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Terence Crawford vs Julius Indongo Fight Preview

Steve Wellings

Steve is an experienced boxing writer and author. He has been writing about boxing for over 12 years and has attended over 150 shows. He has written and published nine books on the sport. He is the host on a boxing podcast called Boxing Asylum.

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Terence Crawford and Julius Indongo will clash on August 19 in Lincoln, Nebraska in a huge five-title unification match-up. Crawford’s WBC and WBO belts will be on the line along with Indongo’s WBA World, IBF and IBO in an opportunity to say without question who is the undisputed king at super-lightweight.

Sky Sports have picked up the fight for UK coverage and the broadcasting powerhouse have a horse in the race with in-house promoter Eddie Hearn claiming promotional ties with the African. ESPN are televising in the States. HBO boxing had been picking up Crawford fights but Bob Arum changed tack and left the premium paid provider kicking its heels with a foot out of the door of high-class boxing.

“I’m going to Nebraska, USA, to wrestle those titles away from Crawford and it does not bother me that I’m going into his own backyard. I’m under no pressure at all,” Indongo told Sky Sports News.

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“Fighting at this level is not only about me but it’s about my country and Africa at large,” he added.

Even though he is perceived to be a strong underdog, Indongo does bring some stylistic issues to the table. Being a tall, awkward southpaw certainly gave Ricky Burns more trouble than he could handle when the Namibian relieved the Scottish champion of his WBA strap in April of this year. Burns, however, is coming to the end of an excellent career, in which he has consistently overachieved. Slow, flat-footed and unable to pull the trigger, Burns was second best throughout as Indongo established a nice rhythm and used his size advantages perfectly to negate any of Burns’ offensive moves.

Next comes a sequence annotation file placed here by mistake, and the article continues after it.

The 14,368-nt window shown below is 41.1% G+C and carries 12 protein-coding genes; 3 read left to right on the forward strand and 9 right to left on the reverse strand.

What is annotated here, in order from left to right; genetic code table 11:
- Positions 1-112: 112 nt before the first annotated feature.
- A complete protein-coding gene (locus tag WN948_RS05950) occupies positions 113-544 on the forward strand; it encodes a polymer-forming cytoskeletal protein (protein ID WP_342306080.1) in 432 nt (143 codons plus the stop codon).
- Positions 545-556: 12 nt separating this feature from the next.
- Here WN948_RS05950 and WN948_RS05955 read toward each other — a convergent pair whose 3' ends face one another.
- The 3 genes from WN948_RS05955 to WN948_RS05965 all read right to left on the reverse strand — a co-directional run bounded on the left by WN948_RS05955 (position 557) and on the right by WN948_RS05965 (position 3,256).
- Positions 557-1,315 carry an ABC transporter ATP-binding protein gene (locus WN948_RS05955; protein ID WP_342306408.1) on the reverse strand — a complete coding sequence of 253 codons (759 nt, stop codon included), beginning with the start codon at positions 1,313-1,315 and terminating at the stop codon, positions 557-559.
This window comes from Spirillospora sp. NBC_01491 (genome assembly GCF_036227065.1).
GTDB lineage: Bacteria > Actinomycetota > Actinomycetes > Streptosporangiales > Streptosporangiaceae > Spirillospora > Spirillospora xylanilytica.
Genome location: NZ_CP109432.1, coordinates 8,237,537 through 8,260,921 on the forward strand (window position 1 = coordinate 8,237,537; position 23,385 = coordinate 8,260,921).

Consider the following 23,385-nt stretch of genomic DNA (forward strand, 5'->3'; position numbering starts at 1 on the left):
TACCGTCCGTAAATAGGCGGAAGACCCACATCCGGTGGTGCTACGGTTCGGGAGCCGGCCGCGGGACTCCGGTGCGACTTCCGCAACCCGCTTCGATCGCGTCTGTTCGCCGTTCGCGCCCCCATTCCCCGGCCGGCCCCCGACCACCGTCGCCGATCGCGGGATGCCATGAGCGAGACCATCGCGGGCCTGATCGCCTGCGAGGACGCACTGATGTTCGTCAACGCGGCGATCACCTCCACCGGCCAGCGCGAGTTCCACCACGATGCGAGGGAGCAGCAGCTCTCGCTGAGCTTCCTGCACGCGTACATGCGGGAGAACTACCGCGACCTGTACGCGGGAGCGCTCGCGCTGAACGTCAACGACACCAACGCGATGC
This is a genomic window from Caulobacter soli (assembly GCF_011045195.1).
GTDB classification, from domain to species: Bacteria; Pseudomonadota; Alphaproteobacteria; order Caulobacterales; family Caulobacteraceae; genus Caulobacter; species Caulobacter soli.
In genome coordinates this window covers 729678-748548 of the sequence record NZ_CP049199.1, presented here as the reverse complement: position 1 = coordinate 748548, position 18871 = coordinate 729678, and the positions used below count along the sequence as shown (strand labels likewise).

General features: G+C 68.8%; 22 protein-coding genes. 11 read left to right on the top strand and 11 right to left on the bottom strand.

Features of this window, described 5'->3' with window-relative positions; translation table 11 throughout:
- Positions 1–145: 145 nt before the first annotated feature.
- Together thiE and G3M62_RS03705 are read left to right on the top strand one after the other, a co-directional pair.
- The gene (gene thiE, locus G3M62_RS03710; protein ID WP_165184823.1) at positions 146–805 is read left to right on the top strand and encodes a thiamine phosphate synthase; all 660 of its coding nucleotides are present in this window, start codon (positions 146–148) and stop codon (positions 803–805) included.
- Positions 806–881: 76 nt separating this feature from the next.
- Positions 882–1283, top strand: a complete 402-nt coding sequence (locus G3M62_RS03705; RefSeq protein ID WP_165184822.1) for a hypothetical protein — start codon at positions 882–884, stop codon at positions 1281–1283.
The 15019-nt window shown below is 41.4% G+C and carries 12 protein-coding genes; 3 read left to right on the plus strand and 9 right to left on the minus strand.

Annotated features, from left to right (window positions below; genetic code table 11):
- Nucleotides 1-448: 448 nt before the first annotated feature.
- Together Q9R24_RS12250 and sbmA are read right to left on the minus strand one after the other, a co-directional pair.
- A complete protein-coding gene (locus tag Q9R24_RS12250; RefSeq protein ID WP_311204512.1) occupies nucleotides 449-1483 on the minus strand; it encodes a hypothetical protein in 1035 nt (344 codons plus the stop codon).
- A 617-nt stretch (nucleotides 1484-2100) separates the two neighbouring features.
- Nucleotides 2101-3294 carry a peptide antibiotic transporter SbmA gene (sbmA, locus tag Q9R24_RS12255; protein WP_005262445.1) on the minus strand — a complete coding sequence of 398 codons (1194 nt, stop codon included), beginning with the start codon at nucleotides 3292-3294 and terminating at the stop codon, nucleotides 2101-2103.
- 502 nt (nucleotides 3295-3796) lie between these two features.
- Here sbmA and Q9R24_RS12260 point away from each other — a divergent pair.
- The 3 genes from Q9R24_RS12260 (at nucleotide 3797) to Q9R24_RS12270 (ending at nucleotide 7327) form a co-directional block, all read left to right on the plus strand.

Prior to this, Indongo had definitively announced himself on the world scene with a shock one-round knockout of Eduard Troyanovsky in Russia. As Troyanovsky burrowed inside, Indongo unleashed a stunning backhand left counter to take home the IBF belt. Ricky Burns’ promoter Eddie Hearn clearly saw this win as an anomaly and fancied that the early stoppage flattered the African, prompting him to tempt Indongo across for a simple belt-grab unification. The 34-year-old visitor had other plans, however, as outlined above.

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As for Crawford, he has been steadily progressing towards pound-for-pound ranking Number One status with some impressive performance against solid opposition. In his most recent outing Crawford forced rugged Dominican Felix Diaz to retire in the 10th round. The Nebraskan has an ability to negate his opponents’ strengths, break them down and dissect them from both stances. This was in evidence in the Diaz bout. Crawford’s best win to date was his 12-round domination of WBO super-lightweight champion Viktor Postol. The spidery Ukrainian had been gathering some admirers after stopping Lucas Matthysse with a severely damaged eye and some suspected his awkward style would cause issues for ‘Bud’. This did not turn out to the case as Crawford dropped him twice in the fifth and Postol had a point deducted in the 11th for illegal work, causing three lopsided scorecards in Crawford’s favour.

Prior to that, Crawford had run through some of the lesser names at super-lightweight including Henry Lundy, Thomas Dulorme and Dierry Jean. His wins at lightweight are more impressive; after relieving Ricky Burns of his WBO crown Crawford defended successfully against Yuriorkis Gamboa and Ray Beltran.

Indongo’s height and reach statistics are an advantage but Crawford is a big guy himself and a consummate ring technician who will surely work out the stylistic puzzles at some point during the fight. I expect Crawford to win a unanimous decision, possibly eight rounds to four, with Indongo being competitive and active from start to finish.

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